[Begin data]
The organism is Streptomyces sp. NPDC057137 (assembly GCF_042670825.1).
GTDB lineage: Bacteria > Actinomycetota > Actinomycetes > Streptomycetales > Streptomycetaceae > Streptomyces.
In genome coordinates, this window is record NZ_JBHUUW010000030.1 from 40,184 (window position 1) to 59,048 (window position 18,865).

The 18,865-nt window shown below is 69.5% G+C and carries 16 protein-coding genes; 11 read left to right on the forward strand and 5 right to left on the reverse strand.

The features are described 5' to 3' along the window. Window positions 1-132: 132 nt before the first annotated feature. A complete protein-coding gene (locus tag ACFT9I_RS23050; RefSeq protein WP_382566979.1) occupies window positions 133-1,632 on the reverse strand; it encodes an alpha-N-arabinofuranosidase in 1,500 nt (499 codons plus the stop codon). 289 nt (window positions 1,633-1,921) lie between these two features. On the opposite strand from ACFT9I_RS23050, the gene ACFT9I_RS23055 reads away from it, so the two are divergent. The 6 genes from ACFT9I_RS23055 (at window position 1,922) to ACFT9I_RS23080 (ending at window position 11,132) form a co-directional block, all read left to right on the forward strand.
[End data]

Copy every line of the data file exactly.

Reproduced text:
The organism is Streptomyces sp. NPDC057137 (assembly GCF_042670825.1).
GTDB lineage: Bacteria > Actinomycetota > Actinomycetes > Streptomycetales > Streptomycetaceae > Streptomyces.
In genome coordinates, this window is record NZ_JBHUUW010000030.1 from 40,184 (window position 1) to 59,048 (window position 18,865).

The 18,865-nt window shown below is 69.5% G+C and carries 16 protein-coding genes; 11 read left to right on the forward strand and 5 right to left on the reverse strand.

The features are described 5' to 3' along the window. Window positions 1-132: 132 nt before the first annotated feature. A complete protein-coding gene (locus tag ACFT9I_RS23050; RefSeq protein WP_382566979.1) occupies window positions 133-1,632 on the reverse strand; it encodes an alpha-N-arabinofuranosidase in 1,500 nt (499 codons plus the stop codon). 289 nt (window positions 1,633-1,921) lie between these two features. On the opposite strand from ACFT9I_RS23050, the gene ACFT9I_RS23055 reads away from it, so the two are divergent. The 6 genes from ACFT9I_RS23055 (at window position 1,922) to ACFT9I_RS23080 (ending at window position 11,132) form a co-directional block, all read left to right on the forward strand.